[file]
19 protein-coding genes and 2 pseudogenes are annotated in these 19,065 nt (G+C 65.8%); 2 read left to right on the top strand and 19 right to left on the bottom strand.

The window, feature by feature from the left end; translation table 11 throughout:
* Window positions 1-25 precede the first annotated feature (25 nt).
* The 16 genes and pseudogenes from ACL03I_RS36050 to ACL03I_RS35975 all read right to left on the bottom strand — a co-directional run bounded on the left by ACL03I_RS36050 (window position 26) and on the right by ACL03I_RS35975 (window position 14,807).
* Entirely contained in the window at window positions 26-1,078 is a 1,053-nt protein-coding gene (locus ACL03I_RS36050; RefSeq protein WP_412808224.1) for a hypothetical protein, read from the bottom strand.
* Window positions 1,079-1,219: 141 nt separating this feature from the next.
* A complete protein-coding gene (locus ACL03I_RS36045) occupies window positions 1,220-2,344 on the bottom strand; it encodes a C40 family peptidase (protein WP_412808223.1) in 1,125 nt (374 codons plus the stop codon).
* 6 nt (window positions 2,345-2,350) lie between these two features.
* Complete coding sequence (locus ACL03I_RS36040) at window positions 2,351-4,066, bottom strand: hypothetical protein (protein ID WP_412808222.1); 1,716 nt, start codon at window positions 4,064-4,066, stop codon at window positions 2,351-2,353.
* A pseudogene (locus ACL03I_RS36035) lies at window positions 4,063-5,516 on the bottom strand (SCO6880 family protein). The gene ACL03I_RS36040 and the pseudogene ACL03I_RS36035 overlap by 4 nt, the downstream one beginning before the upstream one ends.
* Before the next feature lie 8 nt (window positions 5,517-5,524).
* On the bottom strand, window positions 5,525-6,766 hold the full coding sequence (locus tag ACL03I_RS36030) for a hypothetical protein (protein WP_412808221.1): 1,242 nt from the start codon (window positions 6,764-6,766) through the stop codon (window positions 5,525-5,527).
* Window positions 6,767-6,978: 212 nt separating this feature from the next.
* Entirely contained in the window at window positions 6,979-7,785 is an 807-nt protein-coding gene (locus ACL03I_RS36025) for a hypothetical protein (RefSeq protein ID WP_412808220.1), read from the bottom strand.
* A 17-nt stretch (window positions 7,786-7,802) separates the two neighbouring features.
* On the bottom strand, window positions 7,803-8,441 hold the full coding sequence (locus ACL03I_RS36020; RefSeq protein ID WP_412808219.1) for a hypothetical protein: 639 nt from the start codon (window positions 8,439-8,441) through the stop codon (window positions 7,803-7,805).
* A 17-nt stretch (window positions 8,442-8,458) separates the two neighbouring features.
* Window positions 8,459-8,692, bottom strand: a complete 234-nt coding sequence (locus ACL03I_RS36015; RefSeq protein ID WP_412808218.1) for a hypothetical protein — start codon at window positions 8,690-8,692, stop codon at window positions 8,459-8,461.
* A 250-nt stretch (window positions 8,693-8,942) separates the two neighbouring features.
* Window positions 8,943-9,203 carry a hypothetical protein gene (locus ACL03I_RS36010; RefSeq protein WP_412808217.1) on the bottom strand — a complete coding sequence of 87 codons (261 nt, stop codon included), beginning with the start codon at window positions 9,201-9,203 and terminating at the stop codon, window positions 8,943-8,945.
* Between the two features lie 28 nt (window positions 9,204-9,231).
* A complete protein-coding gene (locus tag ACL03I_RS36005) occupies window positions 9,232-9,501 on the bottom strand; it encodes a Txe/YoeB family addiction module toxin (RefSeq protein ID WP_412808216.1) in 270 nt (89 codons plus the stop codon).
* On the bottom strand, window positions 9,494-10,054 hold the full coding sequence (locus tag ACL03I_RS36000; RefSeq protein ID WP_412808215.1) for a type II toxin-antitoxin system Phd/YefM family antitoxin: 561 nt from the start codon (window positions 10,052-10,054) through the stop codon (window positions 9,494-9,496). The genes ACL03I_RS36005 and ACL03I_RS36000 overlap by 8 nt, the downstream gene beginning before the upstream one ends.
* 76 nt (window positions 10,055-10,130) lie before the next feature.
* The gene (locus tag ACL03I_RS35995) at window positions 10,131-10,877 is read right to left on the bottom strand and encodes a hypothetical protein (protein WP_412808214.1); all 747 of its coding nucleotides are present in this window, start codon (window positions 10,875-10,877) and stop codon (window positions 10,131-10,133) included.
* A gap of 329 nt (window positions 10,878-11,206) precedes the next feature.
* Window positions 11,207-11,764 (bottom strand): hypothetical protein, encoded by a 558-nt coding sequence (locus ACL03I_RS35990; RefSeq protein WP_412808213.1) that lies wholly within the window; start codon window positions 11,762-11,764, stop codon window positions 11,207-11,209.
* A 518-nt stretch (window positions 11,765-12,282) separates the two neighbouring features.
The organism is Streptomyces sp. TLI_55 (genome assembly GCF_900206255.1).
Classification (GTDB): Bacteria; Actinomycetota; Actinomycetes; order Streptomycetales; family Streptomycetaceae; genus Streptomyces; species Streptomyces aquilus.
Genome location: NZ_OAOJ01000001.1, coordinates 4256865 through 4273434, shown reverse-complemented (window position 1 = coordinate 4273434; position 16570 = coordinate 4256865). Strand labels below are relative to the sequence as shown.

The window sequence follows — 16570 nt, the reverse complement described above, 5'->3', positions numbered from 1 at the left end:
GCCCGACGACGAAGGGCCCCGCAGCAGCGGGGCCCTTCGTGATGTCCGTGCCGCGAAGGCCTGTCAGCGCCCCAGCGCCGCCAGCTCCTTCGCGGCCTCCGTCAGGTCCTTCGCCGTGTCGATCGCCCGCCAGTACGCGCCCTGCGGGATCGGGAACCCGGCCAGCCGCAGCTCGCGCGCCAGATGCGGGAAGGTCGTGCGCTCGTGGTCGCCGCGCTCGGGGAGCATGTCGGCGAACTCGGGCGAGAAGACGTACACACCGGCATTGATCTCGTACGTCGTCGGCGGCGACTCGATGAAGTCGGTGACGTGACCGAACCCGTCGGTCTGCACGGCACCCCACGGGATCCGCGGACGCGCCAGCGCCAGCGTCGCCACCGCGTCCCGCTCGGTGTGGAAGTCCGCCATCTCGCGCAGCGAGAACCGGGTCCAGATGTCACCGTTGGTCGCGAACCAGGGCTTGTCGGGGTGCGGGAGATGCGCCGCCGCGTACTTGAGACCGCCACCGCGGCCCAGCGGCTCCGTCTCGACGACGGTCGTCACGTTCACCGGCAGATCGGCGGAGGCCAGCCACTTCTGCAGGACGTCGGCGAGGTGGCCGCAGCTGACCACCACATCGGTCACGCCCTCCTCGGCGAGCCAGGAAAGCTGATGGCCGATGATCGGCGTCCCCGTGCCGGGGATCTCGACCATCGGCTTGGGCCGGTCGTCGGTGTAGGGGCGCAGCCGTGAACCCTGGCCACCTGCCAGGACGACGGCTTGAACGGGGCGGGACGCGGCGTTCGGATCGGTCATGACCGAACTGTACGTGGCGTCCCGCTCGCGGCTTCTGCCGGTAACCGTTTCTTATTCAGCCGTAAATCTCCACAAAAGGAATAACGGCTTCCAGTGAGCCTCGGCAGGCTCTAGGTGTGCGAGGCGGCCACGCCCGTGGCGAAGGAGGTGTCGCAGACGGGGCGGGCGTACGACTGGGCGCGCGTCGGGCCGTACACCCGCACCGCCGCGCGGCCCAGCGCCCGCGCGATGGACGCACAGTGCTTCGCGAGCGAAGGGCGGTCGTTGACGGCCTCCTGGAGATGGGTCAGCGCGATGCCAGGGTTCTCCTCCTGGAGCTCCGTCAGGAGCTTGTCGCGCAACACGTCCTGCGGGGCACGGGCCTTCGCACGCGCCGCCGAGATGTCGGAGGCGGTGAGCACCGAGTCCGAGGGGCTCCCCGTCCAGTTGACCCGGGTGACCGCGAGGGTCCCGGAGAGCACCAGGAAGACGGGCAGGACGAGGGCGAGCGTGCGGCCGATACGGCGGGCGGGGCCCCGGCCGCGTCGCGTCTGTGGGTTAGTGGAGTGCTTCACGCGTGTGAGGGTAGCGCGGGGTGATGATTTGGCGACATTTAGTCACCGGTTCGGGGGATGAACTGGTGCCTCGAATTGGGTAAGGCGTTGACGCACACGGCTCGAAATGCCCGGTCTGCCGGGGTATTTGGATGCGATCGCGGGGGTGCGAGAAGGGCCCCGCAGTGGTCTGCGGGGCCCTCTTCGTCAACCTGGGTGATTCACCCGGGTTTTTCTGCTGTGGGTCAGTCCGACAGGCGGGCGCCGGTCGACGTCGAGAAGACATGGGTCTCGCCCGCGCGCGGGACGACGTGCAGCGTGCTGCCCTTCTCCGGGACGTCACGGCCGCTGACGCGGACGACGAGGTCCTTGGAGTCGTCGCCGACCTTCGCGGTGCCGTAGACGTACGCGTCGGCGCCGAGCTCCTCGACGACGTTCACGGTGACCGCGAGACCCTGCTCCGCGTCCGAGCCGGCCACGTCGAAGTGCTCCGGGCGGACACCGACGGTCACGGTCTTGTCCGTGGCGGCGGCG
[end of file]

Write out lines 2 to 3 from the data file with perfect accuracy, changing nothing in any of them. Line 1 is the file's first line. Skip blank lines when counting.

The window, feature by feature from the left end; translation table 11 throughout:
* Window positions 1-25 precede the first annotated feature (25 nt).